- A recent study in the Journal of Aging and Health revealed that gay, lesbian, bisexual and transgender adults 50 years of age and older living with a same-sex partner were more likely than similar heterosexuals to report impaired physical health and psychological distress.
Why Health Problems May Grow in the Near Future
Compared to heterosexuals, today’s aging gay, lesbian, bisexual and transgender people are less likely to have spouses, children, and grandchildren to provide care and assistance.
- According to some estimates, only five percent of older gay and bisexual men over 50 years of age live with their children, compared to one-fifth of older heterosexual men. Older gay and bisexual men are also more likely to live alone, which can make it less likely for them to get routine health screenings, wellness checkups, or needed medical treatments.
- Older gay, lesbian, and transgender adults may not receive the non-medical social services and supports they need. In the Aging with Pride study, over half of such respondents identified pressing needs for senior housing, transportation and legal services.
- Even well-intentioned service providers may not realize that older gay and transgender adults require special assistance with planning for long-term care, estates, and health directives. Fears about discrimination may keep many vulnerable gay, lesbian, bisexual and transgender seniors from entering nursing homes, and those who remain in their homes can feel isolated without social support.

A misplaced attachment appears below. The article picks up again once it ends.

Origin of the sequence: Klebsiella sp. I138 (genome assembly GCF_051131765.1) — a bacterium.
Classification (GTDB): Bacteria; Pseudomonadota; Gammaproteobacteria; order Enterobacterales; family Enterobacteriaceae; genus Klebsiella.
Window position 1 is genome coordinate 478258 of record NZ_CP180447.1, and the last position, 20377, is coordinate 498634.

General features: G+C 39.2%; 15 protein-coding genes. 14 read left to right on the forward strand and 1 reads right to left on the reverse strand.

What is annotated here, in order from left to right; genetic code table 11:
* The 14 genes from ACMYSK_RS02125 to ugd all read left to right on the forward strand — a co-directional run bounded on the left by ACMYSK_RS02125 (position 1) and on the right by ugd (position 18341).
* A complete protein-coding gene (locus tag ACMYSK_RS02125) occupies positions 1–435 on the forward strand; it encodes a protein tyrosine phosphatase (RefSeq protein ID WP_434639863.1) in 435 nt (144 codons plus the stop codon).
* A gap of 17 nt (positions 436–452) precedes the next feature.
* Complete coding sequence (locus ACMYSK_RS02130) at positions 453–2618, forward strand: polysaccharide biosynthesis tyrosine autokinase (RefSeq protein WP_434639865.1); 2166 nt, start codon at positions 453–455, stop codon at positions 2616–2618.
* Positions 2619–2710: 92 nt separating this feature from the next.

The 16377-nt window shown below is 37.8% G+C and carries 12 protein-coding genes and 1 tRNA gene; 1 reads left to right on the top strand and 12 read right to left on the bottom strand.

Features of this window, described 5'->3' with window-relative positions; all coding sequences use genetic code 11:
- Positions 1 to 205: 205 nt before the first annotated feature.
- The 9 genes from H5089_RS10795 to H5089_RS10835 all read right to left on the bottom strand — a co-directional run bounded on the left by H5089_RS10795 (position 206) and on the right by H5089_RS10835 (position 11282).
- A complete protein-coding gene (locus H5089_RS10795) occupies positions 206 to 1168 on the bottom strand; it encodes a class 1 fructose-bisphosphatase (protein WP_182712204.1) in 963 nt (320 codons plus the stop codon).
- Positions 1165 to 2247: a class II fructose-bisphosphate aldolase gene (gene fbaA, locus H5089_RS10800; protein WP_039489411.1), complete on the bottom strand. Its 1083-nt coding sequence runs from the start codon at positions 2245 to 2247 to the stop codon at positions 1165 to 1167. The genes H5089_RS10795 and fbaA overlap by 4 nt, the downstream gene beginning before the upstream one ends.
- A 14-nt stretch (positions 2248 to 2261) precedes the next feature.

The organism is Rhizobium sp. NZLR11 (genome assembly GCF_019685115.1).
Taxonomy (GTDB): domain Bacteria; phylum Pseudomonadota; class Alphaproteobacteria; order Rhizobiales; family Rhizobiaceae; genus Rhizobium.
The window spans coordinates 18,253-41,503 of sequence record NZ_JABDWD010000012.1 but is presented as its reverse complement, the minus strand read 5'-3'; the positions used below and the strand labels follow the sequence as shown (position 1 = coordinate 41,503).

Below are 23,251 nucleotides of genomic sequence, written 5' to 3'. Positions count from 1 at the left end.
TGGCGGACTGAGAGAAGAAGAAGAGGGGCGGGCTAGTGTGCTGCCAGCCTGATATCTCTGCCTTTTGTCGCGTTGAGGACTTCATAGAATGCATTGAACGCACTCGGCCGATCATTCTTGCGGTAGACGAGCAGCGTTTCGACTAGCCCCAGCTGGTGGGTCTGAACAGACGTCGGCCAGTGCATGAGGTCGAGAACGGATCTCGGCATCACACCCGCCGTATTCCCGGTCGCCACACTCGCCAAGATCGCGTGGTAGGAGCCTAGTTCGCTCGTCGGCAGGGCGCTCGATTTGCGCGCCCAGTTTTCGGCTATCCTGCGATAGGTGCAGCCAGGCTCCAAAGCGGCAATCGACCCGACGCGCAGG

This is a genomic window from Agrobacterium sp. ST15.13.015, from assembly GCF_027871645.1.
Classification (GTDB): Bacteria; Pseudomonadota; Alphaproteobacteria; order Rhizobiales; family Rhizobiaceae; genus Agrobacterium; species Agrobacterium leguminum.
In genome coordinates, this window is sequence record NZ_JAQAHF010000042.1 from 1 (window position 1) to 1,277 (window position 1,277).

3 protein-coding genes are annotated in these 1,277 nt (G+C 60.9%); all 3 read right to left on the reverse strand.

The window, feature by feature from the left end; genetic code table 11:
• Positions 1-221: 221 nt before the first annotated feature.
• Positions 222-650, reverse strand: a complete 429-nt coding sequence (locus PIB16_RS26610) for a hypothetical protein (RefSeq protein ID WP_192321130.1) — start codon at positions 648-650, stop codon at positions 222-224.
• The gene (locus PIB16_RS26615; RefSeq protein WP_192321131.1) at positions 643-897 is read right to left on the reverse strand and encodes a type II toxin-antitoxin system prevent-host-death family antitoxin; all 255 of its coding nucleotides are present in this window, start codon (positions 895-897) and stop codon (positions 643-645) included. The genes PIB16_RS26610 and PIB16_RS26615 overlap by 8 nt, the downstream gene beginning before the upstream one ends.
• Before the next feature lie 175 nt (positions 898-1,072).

What Health Care Providers and Communities Can Do
Communities and health providers must learn about the challenges facing aging gay, lesbian, bisexual and transgender people and adopt best practices to ensure their health and safety.
- Health care providers will need to be non-judgmental and knowledgeable about the specific health risks faced by gay and transgender seniors. To bring this about, medical schools and health professional training programs will need to broaden their offerings.
- Clinics, nursing homes, and senior living communities should not employ practitioners who discriminate and should allow same-sex couples the same access to shared rooms as heterosexual couples. Symbolic steps can also help, such as annual “pride” celebrations.
- Local pride organizations can monitor discrimination, offer provider training, and help institutions to plan activities that are welcoming for gay and transgender seniors.
Finally, health care and service providers should support same-sex marriage, because it secures protections that really matter in later life, including rights to visit partners in the hospital and legally binding health directives and retirement plans. Legal marriage helps aging gay, lesbian, bisexual and transgender Americans become less dependent on public services of last resort by ensuring access to Social Security survivor benefits and Medicaid provisions for long-term care. For fiscal as well as moral reasons, it makes good sense for policymakers and service professionals to support laws that allow their gay, lesbian, bisexual and transgender neighbors to grow old with the partners they love.